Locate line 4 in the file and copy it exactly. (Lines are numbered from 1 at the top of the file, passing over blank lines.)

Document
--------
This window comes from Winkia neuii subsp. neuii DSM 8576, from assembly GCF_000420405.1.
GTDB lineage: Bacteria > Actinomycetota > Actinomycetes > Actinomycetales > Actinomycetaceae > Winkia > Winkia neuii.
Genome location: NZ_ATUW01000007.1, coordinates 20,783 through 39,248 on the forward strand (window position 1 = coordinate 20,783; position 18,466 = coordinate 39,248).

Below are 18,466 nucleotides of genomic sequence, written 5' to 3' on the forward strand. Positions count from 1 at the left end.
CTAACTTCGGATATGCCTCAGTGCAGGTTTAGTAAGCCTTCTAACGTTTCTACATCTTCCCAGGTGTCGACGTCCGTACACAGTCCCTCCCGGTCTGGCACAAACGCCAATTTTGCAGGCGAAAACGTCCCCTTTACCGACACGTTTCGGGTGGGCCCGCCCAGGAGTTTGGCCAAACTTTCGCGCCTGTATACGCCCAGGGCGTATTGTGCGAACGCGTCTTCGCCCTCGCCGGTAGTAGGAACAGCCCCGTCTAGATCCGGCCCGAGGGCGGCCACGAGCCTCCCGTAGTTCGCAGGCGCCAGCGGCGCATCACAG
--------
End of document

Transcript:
Below are 18,466 nucleotides of genomic sequence, written 5' to 3' on the forward strand. Positions count from 1 at the left end.